3. Don’t be afraid to improvise, experiment, and change any recipe you find, as your instinct guides you.
(Philosophical idea #3: Well, that’s pretty self-explanatory isn’t it?)

You will need:
1. A body, mind and soul that wants to make hot chocolate and nothing else.
2. Some milk.
3. Sugar – Adjusted to your taste (if you’re unsure, start with maybe a tablespoon for a tall glass of milk?)
4. Unsweetened cocoa powder – a generously heaped teaspoon for a glass of milk is what I would recommend.
5. Instant coffee – barely a quarter of a teaspoon. If you’ve had prior experience with coffee (which you most definitely have), you’ll probably know that coffee, by nature is a very powerful ingredient and there’s really no point having cocoa if the coffee overpowers the cocoa.
6. Some fresh cream – enough to make the milk as creamy as you want it. I can assure you that this is not the healthiest option, but if you can excuse yourself now and then, why not?
7. Half a finger sized stick of cinnamon. Or you can use about 3/4th-1 teaspoon of powdered cinnamon but they are miles apart really, and I would highly recommend the cinnamon stick. It’s got a fuller flavour that goes with the drink. You’ll know what I’m talking about if you try both.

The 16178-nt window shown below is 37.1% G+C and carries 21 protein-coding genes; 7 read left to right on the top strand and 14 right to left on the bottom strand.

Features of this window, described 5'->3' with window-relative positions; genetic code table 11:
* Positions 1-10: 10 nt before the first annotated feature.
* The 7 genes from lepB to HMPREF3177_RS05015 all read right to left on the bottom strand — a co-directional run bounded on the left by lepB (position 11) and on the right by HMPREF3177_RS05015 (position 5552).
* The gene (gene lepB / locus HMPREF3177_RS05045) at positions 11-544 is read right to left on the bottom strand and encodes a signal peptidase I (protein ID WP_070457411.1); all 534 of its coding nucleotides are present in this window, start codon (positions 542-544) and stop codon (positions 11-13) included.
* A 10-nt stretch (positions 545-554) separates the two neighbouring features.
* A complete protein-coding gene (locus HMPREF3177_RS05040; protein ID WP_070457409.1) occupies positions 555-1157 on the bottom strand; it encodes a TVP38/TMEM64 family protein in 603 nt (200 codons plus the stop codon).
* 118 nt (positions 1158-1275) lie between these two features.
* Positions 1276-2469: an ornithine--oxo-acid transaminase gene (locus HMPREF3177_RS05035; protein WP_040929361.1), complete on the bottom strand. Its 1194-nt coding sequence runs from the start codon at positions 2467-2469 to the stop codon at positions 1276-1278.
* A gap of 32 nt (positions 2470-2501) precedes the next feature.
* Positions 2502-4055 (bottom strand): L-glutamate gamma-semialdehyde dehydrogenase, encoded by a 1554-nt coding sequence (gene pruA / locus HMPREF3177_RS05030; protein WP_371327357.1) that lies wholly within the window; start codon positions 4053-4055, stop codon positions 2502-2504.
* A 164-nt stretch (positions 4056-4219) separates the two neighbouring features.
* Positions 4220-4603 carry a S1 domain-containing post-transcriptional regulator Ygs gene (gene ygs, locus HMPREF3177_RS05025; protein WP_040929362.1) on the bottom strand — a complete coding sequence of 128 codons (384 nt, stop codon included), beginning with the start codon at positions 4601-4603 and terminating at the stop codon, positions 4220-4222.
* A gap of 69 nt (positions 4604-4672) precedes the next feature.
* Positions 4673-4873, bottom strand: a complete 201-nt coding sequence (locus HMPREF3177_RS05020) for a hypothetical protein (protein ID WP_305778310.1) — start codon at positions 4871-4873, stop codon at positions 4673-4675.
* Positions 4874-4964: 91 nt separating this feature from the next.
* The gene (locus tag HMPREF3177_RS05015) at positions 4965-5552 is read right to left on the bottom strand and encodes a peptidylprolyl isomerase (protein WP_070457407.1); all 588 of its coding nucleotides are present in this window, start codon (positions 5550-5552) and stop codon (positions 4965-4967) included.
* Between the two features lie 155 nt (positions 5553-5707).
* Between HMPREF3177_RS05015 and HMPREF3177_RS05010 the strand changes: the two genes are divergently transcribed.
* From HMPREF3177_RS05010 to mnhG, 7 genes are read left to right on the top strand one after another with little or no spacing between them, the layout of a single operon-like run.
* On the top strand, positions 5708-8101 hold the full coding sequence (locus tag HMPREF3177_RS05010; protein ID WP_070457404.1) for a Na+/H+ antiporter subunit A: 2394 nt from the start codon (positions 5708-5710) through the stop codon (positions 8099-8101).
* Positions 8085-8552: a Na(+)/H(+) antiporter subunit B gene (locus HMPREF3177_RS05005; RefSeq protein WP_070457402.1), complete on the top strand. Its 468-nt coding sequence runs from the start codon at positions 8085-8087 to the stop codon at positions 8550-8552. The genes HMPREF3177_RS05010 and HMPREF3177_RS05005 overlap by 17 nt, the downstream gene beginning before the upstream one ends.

8. Good background music – not mandatory.

1. Heat the sugar and caramelize it. You might want to do this on a medium-low flame because even though sugar takes a while to caramelize, once the process starts, it happens way too quickly. Also, the sugar will turn from white, to yellow to amber (and that’s the most I’ve pushed it to). You can move on to the next step whenever you please. Sugar tastes different at different stages of caramelization, so it’s up to your taste really. Oh, and do not! I repeat, DO NOT! touch or try to taste the caramel. It’s really hot!
2. Turn down the flame, and add a little bit of milk. Just a little to cover the bottom of the pan. Because of how hot the caramel is, you’re going to find milk instantly boiling and steaming and the caramel turning hard. The whole thing will look like it’s going to explode. Don’t worry, it won’t. (or will it?)
3. Stir the milk on a low flame until the solid caramel melts and dissolves into the milk. You can add more milk as you go, but by the end of this step you shouldn’t be adding more than 1/4th to 1/2 of your glass of milk really (assuming you use a whole glass of milk)
4. Throw in that cinnamon.
5. Throw in a heaped teaspoon of cocoa powder, through a sieve if you have one. I use Nestle Bournville Cocoa Powder and the thing kind of clumps up, which for some reason prevents it from dissolving completely into milk (I should read up on why that happens)